Speaking at St Mathew’s Cathedral Kyamate in Ntungamo District on Christmas Day 2016, Mr Museveni called for mass sensitisation of people about the dangers of environmental degradation.
“Those invading wetlands need to move by themselves slowly without being pulled, without force. If we destroy the wetlands, where will we get water for irrigation?” Mr Museveni said, adding: “We shall come and negotiate slowly until they understand. Like my people of Rujumo (neighborhood of his wife’s upcountry home of Irenga), I stood on that hill and saw all the wetlands have been degraded, how can a person put a granary on fire, now we are destroying a water granary. We now want people to move away slowly and they vacate centre of wetlands to the land that are suitable for their crop growing.” But Ms Beatrice Anywar, the Kitgum Municipality MP who led a campaign in 2007 to block a move by Mr Museveni to degazette a part of Mabira forest for sugar growing by the Mehta group, is not convinced. She says Mr Museveni’s ‘change of heart now as an environment protector’ should be suspicious.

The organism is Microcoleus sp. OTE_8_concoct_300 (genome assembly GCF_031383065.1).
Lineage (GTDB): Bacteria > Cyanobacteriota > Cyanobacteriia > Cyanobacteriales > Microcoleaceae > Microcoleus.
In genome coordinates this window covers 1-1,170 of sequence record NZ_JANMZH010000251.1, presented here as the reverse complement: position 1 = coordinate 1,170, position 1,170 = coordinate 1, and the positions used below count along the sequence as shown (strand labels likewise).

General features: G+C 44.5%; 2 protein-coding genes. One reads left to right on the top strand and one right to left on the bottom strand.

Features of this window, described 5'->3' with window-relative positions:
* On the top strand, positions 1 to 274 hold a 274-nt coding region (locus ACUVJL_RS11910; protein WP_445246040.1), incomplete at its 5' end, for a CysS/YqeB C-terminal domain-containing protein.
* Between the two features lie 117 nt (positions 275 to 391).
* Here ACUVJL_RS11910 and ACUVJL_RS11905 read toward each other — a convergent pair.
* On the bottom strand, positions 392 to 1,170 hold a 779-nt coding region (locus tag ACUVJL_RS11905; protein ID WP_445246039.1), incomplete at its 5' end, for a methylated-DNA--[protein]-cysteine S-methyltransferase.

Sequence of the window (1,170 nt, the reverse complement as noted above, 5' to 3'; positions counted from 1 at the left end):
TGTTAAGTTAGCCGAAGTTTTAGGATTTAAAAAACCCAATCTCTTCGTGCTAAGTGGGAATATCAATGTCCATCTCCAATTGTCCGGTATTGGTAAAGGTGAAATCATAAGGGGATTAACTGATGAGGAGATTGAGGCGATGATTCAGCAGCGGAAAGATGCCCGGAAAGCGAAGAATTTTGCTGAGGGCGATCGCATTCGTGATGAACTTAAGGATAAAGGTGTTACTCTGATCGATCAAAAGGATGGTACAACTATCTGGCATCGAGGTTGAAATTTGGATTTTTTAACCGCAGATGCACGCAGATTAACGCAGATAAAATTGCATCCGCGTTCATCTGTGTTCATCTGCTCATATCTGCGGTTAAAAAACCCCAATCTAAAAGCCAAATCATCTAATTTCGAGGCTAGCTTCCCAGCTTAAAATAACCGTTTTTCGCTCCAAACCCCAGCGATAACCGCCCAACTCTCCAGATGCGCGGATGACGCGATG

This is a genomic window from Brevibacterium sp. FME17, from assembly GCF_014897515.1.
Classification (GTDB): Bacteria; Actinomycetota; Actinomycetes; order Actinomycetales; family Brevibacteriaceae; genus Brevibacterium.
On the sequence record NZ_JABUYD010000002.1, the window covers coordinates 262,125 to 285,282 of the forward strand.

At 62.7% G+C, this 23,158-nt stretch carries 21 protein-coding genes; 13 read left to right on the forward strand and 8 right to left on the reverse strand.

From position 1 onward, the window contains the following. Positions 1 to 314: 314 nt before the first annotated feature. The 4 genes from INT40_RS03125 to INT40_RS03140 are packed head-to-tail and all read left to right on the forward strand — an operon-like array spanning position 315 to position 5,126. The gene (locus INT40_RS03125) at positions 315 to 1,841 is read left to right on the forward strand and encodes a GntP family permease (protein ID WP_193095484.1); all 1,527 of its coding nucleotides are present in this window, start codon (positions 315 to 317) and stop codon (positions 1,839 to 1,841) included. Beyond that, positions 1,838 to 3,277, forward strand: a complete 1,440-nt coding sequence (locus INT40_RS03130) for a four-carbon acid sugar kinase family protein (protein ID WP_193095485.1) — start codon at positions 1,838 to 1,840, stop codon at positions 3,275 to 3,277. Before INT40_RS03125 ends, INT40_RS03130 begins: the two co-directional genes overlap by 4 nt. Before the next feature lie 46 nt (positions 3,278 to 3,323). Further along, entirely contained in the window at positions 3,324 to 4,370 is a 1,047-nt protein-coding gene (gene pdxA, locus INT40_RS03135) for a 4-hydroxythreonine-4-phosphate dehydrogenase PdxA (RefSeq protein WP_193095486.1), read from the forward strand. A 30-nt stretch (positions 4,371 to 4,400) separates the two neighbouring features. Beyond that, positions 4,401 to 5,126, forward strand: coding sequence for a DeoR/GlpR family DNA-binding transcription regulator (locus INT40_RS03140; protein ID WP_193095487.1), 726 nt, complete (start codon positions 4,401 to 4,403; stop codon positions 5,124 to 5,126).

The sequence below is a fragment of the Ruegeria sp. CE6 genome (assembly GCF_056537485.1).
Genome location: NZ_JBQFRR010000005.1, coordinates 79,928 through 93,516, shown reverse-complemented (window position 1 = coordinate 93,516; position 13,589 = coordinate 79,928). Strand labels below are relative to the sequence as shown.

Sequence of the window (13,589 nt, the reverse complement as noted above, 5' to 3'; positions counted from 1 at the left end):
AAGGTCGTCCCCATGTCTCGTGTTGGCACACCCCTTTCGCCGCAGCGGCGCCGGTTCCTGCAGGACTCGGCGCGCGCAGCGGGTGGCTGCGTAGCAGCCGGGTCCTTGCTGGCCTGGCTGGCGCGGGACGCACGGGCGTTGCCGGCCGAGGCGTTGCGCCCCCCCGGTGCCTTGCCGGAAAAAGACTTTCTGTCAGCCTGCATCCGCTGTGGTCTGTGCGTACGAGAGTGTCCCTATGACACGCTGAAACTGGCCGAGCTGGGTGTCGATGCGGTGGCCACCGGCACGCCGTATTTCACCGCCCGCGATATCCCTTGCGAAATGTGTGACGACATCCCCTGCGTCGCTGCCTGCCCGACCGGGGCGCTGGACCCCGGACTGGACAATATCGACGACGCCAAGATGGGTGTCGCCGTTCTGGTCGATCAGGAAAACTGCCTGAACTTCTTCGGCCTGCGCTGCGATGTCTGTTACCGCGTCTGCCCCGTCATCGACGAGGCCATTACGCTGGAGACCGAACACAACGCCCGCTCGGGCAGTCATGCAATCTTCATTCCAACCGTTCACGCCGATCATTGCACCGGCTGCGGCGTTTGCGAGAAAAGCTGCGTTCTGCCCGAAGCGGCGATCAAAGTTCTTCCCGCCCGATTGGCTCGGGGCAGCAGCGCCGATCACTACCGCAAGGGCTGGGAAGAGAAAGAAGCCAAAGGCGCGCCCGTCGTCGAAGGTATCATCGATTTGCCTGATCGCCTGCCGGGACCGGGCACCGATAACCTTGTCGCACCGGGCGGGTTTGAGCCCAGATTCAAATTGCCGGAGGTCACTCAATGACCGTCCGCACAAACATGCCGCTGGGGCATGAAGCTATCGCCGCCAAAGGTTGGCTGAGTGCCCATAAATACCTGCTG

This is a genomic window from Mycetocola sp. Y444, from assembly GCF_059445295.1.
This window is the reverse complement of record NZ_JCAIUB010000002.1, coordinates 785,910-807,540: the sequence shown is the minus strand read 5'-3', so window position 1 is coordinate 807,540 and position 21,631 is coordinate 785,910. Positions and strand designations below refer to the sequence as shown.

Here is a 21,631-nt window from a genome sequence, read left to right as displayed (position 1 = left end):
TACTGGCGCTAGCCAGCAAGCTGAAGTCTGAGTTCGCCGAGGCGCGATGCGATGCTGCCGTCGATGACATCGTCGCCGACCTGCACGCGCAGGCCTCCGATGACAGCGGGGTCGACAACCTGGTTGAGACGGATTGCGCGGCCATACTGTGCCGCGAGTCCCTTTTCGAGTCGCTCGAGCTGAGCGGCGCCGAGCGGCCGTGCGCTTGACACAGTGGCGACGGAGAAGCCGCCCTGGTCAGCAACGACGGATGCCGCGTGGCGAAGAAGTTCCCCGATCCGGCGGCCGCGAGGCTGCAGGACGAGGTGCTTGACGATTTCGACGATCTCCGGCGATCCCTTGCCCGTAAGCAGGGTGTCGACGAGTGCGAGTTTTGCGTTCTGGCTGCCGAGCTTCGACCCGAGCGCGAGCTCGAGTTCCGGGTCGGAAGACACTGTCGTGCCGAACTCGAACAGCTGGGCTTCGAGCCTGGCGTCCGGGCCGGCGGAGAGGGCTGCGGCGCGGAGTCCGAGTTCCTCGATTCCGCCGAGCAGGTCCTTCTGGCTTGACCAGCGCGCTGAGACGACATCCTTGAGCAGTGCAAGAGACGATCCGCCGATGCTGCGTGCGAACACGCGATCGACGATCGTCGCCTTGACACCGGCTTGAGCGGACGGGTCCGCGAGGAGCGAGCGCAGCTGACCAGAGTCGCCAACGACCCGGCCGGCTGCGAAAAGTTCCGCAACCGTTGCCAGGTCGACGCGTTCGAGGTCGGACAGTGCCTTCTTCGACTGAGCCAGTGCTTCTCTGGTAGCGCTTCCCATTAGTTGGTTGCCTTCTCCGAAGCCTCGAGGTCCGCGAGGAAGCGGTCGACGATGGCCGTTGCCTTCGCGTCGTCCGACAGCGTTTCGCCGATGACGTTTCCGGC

“What has government realised now that we need forests when we fought to protect the existing forests and were called terrorists?” Ms Anywar says. During the 2007 anti-Mabira give away, at least 5 people were killed, something that forced both the investor and the government to abandon the deal.
“It is government officials who have given out or cut down these forests and destroyed wetlands.